The Aerosol-Danger of SARS-Cov-2
The outbreak of the SARS Coronavirus-2 (SARS-CoV-2) in China 2019 has within a short time spread around the globe and is just about to hit central Europe. Although about 80% of all confirmed cases develop a mild febrile illness, around 17% develop severe Corona viral disease (COVID-19) with findings of acute respiratory distress syndrome (ARDS), of which about 4% will require mechanical ventilation.
Since this virus, which was previously unknown to humans, spread rapidly around the globe, a large number of patients requiring intensive medical care now arise within a very short time.
The lungs are the organs most affected by COVID-19 because the virus accesses host cells via the enzyme ACE2, which is most abundant in type II alveolar cells of the lungs. This results in mainly type 1 respiratory failure, which often requires urgent tracheal intubation and mechanical ventilation.
Due to viral shedding in the patient's lungs, COVID-19 spread mainly via droplets. Events like coughing, high flow nasal oxygen (High-Flow), intubation and more can cause aerosol generation, allowing these airborne particles to travel even further distances.
Performing endotracheal intubation in these patients is, therefore, a high-risk procedure, and it is required to adhere to certain principles to avoid infection of health care providers.
The Safe Airway Societies of Australia and New Zealand have published a consensus statement that describes the problem very well and provides practical tips based on the currently available evidence.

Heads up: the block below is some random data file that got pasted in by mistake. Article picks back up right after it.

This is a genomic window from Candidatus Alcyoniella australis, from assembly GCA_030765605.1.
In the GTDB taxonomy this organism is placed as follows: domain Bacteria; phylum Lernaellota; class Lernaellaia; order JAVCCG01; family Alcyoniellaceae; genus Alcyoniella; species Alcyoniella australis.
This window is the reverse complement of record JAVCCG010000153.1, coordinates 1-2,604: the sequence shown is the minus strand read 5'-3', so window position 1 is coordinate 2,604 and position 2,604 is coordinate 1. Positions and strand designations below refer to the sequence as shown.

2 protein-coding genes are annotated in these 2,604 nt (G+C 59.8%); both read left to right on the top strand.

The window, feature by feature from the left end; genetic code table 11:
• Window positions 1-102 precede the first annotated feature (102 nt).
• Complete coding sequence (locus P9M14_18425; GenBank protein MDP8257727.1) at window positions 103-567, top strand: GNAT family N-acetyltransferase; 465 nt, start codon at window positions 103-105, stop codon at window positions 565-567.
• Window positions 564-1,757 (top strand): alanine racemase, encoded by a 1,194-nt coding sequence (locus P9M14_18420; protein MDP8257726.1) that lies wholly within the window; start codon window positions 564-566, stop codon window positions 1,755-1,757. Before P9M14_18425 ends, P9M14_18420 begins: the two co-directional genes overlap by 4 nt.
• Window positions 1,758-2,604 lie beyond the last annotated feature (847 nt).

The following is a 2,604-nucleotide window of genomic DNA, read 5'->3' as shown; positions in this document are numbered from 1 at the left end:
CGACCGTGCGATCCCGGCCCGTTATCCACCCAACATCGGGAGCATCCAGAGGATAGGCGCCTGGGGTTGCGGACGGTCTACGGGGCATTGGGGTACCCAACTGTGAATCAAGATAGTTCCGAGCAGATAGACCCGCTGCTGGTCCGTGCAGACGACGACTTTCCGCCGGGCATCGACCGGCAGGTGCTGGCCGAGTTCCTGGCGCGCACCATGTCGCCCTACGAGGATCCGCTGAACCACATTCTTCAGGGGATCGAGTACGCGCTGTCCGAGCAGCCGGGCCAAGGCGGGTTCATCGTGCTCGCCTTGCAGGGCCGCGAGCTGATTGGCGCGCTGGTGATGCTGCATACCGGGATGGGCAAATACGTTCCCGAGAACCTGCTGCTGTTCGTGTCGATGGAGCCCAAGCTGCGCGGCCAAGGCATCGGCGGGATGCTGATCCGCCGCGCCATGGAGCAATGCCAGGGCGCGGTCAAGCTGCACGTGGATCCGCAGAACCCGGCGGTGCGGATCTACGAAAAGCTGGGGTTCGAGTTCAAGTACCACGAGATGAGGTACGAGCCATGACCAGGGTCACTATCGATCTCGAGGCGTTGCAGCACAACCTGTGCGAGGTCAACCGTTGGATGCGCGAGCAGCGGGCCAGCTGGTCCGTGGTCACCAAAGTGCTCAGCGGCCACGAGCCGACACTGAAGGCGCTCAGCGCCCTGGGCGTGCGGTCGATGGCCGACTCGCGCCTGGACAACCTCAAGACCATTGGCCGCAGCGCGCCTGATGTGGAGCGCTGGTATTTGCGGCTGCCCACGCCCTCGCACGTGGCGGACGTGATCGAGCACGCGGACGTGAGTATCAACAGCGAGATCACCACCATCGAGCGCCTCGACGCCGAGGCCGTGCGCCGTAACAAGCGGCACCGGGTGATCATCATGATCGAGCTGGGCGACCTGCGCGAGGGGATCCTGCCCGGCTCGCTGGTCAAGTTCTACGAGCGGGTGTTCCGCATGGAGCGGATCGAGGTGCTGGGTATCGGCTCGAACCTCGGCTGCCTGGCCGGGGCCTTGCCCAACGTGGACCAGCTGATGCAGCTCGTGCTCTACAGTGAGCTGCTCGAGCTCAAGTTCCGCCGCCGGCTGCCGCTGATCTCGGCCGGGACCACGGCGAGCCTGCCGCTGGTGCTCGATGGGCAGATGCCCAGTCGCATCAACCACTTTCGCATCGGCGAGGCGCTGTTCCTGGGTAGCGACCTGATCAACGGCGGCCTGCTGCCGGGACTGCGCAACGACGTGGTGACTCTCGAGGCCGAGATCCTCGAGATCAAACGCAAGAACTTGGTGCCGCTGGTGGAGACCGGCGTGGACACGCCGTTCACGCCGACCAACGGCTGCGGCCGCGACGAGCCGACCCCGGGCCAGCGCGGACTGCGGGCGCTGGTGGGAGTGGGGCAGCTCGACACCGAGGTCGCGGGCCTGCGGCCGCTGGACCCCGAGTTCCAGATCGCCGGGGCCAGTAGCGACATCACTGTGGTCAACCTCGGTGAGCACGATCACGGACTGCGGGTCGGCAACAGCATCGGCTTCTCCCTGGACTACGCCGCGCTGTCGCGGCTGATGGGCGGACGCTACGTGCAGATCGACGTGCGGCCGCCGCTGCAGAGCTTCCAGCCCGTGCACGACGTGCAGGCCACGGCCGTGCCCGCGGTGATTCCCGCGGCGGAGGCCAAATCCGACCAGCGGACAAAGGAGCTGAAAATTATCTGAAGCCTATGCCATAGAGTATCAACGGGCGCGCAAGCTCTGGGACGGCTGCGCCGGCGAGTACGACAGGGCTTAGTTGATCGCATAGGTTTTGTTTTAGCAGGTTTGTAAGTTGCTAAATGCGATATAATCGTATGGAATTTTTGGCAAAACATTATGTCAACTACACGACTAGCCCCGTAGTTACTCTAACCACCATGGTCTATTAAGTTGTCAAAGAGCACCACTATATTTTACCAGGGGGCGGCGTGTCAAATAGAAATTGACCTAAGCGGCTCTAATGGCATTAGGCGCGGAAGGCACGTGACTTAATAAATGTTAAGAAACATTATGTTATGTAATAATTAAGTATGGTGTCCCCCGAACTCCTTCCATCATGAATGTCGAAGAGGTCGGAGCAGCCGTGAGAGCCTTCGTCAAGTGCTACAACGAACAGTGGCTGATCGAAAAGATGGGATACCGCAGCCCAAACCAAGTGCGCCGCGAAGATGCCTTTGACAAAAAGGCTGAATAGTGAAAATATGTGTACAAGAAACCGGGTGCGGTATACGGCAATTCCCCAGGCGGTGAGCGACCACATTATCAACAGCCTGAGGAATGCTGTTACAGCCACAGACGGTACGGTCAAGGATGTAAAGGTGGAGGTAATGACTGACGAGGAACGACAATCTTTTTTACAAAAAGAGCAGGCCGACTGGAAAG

1. Non Invasive Ventilation (NIV) and High Flow Nasal Oxygen (High-Flow)
Current evidence suggests that the failure rate of NIV in COVID-19 patients seems to be similarly high as observed among Influenza A patients. Failure in these patients resulted in higher mortality.
In general, NIV is recommended to be avoided or at least used very cautiously!
The utility of High-Flow in viral pandemics in unknown. There is some evidence suggesting a decreased need for tracheal intubation compared to conventional oxygen therapy.
High Flow Nasal Oxygen is worth a try, although it has to be assumed, that this is aerosol-generating.
High-Flow should only be used in (negative pressure) airborne isolation rooms, and staff should wear full personal protective equipment (PPE) including N95/P2 masks.
NIV and High-Flow are NOT recommended for patients with severe respiratory failure or when it seems clear that invasive ventilation is inevitable!